To William Stephens Smith
Paris Oct. 22. 1786.
How the right hand became disabled would be a long story for the left to tell. It was by one of those follies from which good cannot come, but ill may. As yet I have no use of that hand, and as the other is an awkward scribe, I must be sententious and not waste words. Yours of Sep. 18 and 22. and Oct. 1. and 4. have been duly received, as have been also the books from Lackington and Stockdale, and the second parcel from Dilly. The harness is at the Douane of Paris, not yet delivered to me. Dilly’s first parcel of books, and the first copying press are arrived at Rouen. You see how much reason I have to say ‘well done thou good and faithful servant.’ With Chastellux’ voiages and Latré’s map I took a great deal more trouble than was necessary, such as going myself to the book shop when a servant might as well have gone &c. merely from a desire to do something in return for you, and that I might feel as if I had done something. You desire to know whether the 2d. order for copying paper and ink was meant to be additional to the former? It was, but I had now rather not receive the paper because I have found a better kind here. The ink I shall be glad of. The twelve sheet map I shall send by the first good opportunity: and hope ere long to receive the plate of mine from Mr. Neele. I will trouble you to have the inclosed note to Jones delivered. Will you undertake to prevail on Mr. Adams to set for his picture and on Mr. Brown to draw it for me? I wish to add it to those of other principal American characters which I have or shall have: and I had rather it should be original than a copy. We saw a picture of Sr. W. Raleigh at Birmingham, and I do not know whether it was of Mr. Adams or yourself I asked the favor to get it for me. I must pray your taylor to send me a buff Casimir waistcoat and breeches with those of cotton, and of my shoemaker to send me two pr. of thin waxed leather slippers. Things of this kind come better by private hands if any such should be coming within any reasonable time. The accident to my wrist has defeated my views of visiting the South of France this fall. Present me very affectionately to Mrs. Adams and Mrs. Smith. I hope the former is very well, and that the latter is, or has been very sick, otherwise I would observe to you that it is high time. Adieu. Yours affectionately,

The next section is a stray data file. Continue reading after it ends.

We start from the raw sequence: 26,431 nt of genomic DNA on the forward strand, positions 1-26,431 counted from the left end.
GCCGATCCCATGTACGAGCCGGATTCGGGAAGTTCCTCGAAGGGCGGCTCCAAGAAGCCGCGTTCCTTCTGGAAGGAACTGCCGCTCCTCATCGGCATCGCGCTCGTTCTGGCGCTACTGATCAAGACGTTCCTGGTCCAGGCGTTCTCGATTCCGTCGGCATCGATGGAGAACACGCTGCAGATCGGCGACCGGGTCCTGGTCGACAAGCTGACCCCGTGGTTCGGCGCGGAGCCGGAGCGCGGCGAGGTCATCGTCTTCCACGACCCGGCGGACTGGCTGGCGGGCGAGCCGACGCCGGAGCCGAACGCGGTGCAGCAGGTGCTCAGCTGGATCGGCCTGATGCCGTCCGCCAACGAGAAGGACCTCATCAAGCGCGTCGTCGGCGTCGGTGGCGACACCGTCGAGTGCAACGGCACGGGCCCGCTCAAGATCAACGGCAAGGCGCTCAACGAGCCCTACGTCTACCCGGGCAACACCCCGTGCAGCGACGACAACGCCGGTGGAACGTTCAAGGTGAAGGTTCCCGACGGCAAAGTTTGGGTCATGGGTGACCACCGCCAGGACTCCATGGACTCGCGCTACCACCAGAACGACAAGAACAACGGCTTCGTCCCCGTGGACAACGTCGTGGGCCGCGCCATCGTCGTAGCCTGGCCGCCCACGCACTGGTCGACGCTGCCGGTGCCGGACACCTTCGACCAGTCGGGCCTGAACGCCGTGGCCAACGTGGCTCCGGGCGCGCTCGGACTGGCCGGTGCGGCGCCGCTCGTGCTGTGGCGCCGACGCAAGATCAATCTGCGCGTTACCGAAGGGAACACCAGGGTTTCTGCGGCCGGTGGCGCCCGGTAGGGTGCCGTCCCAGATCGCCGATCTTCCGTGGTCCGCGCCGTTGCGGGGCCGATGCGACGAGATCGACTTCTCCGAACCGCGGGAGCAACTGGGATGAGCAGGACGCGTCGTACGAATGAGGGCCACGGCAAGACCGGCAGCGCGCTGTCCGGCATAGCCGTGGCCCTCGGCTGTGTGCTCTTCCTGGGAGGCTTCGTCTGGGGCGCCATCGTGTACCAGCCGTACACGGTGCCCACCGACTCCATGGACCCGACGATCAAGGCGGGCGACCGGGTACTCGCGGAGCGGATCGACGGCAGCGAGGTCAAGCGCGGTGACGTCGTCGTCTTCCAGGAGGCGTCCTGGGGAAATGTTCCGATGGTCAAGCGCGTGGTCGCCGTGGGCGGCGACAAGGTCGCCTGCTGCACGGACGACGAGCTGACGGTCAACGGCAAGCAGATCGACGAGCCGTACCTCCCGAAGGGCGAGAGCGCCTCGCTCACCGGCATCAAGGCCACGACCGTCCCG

PrC (DLC); written and endorsed with TJ’s left hand. The enclosed note to Jones has not been found and is not recorded in SJL, but see William Jones to TJ, 10 Nov. 1786.
Mr. Brown: Mather Brown (1761–1831), a native of Massachusetts who, like other Americans, had gone to London to study under Benjamin West, and who painted the portrait of Adams for TJ.